Burial At Sea Helps Sea Life

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Years after their father died and a year after the death of their mother two brothers managed to give them the burial they desired.

In a boat along with three generations, the brothers put on their scuba diving equipment, verify that they are working properly and jump in the water. They are carrying a concrete funeral marker to a memorial artificial reef built 3 miles away from the shore.

The strange burial place is what the parents wanted, according to the brothers. The father, Buel Payne was a former Coast Guard Member and Linda Payne was a boating enthusiast. The monument were the ashes were placed is modeled after the enigmatic city of Atlantis and features impressive decorations such as marine life sculptures.

It took over four years to obtain permits and signatures from multiple government agencies in order to create the underwater mausoleum which was built with a healthy ecosystem in mind. Ten years later, the Neptune Memorial Reef houses the remains of more than 1,500 people and any scuba diver can visit the place.

The Payne couple is the first to be placed in the new expansion area, which will offer up to 4,000 additional places on a space over 16 acres. The starting price is around $1,500 but it quickly rises to $8,000 for the priciest options such as premium placement and extra options.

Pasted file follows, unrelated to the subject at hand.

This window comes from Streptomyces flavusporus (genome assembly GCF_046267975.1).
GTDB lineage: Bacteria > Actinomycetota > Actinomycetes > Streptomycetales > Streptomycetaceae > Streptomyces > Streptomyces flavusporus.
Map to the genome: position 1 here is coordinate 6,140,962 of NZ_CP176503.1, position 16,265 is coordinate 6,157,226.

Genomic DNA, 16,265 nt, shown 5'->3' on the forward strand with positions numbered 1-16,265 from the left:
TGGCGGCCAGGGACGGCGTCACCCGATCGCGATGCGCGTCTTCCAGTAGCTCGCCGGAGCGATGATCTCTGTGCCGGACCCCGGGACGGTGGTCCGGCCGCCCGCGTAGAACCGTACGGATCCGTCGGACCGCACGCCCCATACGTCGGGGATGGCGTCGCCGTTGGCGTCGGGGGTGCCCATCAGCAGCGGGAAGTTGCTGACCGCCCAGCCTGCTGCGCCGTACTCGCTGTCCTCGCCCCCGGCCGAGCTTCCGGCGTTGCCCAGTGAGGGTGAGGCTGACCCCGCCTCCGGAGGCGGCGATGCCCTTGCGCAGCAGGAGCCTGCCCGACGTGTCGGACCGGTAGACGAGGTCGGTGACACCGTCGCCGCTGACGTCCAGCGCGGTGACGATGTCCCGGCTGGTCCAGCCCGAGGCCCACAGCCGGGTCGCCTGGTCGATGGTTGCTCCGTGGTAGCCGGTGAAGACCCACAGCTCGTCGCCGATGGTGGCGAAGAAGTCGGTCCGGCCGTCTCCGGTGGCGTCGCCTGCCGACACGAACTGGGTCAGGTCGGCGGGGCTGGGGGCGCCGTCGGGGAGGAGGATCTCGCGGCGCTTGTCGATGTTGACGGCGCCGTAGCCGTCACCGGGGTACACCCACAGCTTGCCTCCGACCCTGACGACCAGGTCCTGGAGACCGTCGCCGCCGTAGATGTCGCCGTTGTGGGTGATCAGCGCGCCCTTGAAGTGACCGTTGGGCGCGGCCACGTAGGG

Reefs worldwide are endangered by coral bleaching and the mausoleum offers corals a foundation from which to flourish, by having an attractive high pH level. Interesting animals have been observed while visiting the monuments, including species that were considered to be extinct like the long spine sea urchin. It is hoped that a large coral reef will develop in time, offering a not only a beautiful resting place, but also a chance to contribute to the formation of a wonderful natural wonder.

Patrick Supernaw

Patrick Supernaw is the lead editor for Great Lakes Ledger. Patrick has written for many publications including The Huffington Post and Vanity Fair. Patrick is based in Ottawa and covers issues affecting his city. In addition to his severe hockey addiction, Pat also enjoys kayaking and can often be found paddling the Rideau Canal. Contact Pat here